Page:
Google is all about transparency, unless Facebook is involved. Google recently decided to cut off Facebook’s access to its Gmail clients, citing the social networking site’s refusal to share its own information. Previous to this ban, Facebook users were able to instantly add Gmail contacts on Facebook to their Friends, a service no longer provided.
Add to this a recent partnership allowing rival search engine Bing to include Facebook profiles in its search results, and you can imagine there’s some tension between Google and Facebook.
But if Facebook is anything, it’s resourceful. Today the site rolled out a link under the “Find Friends” tab, allowing users to directly download their Gmail contacts. Under the tab, there’s an option labeled “Other Tools” where you can choose the “Other Email Service.” Go ahead and enter your Gmail address, only to be told there are no results – but you’ll also see a link that lets you download your Gmail contacts as a CSV file. This is what you can then upload to Facebook with one click – and voila, all your Gmail contacts on Facebook are available.
It looks like the workaround is staying put. “We’re disappointed that Facebook didn’t invest their time in making it possible for their users to get their contacts out of Facebook. As passionate believers that people should be able to control the data they create, we will continue to allow our users to export their Google contacts,” a spokeswoman for the company commented.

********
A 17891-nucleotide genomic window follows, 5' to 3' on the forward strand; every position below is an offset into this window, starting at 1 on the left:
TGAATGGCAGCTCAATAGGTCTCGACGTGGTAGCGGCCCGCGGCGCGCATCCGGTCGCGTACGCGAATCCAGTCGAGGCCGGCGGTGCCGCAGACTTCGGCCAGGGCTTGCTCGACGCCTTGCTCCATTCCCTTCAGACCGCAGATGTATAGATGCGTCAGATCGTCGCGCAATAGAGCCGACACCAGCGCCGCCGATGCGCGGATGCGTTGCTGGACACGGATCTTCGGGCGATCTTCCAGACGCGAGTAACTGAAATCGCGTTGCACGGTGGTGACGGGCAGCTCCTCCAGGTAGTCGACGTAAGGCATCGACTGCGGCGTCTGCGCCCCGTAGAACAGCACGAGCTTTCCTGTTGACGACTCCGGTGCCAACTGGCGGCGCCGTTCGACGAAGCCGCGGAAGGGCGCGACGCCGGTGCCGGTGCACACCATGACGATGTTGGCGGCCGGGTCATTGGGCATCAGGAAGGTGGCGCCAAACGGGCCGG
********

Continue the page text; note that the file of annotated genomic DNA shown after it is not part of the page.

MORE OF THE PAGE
Facebook declined to make an official comment, but platform engineer Mike Vernal from the company wrote on TechCrunch today, criticizing Google for saying one thing and doing another. He accuses the company of “being open when its [sic] convenient,” and saying “E-mail is different from social networking because in an e-mail application, each person maintains and owns their own address book, whereas in a social network your friends maintain their information and you just maintain a list of friends. Because of this, we think it makes sense for e-mail applications to export e-mail addresses and for social networks to export friend lists.”
Vernal closes by saying, “We strongly hope that Google turns back on their API and doesn’t come up with yet another excuse to prevent their users from leaving Google products to use ones they like better instead.”
While users will remain able to upload their Gmail contacts (an issue very little people actually seem concerned with), look out for what promises to continue to be an escalating rift between the two Internet giants. Get ready for a host of little more than snide press releases and catty insults.
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